What do seaweed, used cooking oil and discarded clothing have in common? All three are part of plans for the decarbonization of Japan’s transport, acting as key ingredients for new biofuels being tested by Japanese airlines with an eye on full commercialization inside this decade.
While cars and other means of transportation are more convinced by eco-solutions in hydrogen and electrification, domestic aviation is reviving the idea that biofuels can become the “new oil”, phasing out petroleum with biological alternatives which can work with existing aircraft technology.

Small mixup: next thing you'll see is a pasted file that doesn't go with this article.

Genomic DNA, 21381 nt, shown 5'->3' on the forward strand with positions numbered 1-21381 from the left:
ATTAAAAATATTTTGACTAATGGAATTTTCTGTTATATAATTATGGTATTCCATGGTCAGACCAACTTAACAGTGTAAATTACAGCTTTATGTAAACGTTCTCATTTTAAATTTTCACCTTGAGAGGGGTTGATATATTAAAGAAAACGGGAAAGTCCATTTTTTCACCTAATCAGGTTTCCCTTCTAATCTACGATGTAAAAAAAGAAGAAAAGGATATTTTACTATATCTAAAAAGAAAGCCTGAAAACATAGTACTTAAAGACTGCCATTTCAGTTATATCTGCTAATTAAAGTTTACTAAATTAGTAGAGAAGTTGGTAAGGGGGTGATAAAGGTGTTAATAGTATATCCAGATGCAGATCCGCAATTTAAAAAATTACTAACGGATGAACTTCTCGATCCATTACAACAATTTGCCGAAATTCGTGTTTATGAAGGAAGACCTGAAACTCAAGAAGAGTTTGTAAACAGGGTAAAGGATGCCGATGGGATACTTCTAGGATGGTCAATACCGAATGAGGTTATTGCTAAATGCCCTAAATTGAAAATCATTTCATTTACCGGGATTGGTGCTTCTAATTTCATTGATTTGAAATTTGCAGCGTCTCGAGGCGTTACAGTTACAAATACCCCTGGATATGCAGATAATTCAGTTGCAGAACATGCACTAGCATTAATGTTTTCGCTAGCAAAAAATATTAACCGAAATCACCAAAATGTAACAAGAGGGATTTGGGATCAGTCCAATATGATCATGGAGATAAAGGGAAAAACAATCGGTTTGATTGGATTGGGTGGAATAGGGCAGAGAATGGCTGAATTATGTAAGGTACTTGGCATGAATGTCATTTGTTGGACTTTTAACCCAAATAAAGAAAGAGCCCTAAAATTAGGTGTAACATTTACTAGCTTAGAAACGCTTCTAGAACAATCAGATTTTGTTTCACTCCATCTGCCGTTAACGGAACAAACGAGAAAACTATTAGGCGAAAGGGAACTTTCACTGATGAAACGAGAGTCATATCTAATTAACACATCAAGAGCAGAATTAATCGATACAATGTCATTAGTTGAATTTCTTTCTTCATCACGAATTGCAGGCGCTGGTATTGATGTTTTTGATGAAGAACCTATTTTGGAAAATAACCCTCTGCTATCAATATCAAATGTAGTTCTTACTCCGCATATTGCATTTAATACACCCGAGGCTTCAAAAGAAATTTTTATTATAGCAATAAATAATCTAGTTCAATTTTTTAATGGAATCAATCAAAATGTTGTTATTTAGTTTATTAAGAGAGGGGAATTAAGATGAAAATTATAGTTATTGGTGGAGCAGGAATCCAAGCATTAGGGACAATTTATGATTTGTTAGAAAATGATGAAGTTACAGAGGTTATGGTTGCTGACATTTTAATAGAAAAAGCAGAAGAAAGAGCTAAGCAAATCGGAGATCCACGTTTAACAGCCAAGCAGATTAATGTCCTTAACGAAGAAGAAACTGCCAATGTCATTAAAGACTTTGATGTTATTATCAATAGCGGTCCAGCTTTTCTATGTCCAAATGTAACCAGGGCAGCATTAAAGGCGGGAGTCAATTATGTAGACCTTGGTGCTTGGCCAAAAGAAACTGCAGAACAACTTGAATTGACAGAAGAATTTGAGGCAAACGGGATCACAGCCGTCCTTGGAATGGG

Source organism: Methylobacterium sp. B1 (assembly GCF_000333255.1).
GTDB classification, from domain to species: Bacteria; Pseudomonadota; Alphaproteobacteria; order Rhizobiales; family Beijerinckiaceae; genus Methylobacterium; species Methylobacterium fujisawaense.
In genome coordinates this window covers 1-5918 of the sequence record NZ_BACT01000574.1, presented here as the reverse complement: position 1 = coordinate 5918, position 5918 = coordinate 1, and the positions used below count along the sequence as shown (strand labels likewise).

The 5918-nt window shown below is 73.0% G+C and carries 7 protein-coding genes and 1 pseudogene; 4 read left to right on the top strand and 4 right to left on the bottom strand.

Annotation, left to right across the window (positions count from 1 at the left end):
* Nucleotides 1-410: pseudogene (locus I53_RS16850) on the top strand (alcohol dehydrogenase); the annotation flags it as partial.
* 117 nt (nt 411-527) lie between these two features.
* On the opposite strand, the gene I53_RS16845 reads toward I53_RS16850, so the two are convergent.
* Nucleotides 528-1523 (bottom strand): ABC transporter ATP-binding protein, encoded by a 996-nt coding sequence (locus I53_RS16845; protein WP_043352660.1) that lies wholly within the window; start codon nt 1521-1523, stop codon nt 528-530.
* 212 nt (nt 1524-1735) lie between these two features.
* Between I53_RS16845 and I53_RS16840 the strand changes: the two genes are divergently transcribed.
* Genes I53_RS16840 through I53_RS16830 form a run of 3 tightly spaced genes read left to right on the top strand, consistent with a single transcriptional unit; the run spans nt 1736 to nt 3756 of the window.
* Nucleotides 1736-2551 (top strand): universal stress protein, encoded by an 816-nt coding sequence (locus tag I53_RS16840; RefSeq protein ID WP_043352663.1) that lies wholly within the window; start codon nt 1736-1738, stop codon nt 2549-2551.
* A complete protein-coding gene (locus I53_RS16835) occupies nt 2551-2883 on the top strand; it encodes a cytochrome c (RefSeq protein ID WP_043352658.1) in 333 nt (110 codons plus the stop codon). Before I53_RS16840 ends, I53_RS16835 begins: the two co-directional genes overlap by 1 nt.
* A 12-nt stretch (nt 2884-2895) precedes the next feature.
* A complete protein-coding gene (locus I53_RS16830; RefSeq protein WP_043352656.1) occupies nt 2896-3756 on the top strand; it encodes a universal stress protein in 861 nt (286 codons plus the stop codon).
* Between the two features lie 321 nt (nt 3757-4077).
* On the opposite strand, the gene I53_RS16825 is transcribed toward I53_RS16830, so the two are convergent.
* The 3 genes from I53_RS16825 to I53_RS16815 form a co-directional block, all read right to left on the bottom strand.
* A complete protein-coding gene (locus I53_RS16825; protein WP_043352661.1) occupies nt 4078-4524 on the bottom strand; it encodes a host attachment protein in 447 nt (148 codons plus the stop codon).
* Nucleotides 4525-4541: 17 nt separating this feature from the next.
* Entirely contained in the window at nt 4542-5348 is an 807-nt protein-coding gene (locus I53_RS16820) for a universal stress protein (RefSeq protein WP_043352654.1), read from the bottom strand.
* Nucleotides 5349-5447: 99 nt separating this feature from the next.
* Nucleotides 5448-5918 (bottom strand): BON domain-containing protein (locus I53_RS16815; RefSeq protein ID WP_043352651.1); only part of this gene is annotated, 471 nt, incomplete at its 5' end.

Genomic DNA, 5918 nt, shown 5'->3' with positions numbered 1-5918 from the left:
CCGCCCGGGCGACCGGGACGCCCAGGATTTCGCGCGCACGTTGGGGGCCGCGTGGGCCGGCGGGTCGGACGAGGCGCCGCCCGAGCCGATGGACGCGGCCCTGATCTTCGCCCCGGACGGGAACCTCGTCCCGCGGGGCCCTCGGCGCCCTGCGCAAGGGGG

The government has identified demand for clean fuels in aviation as one of the 14 pillars of its Green Growth Strategy. It’s hoping that biofuels used in aviation, where the urgency is greatest due to new emissions standards, will drive broader innovation in the fuels sector and extend to other transport types.
In this two-part feature, we look at the current market for biofuels in Japan and outline new avenues for its near-term expansion in the aviation sector.
PART I – Transport, the Last Bastion of Fossil Fuels
While the emergence of renewables has diminished hydrocarbons’ role in power generation, it has barely made a dent in Japan’s transport sector.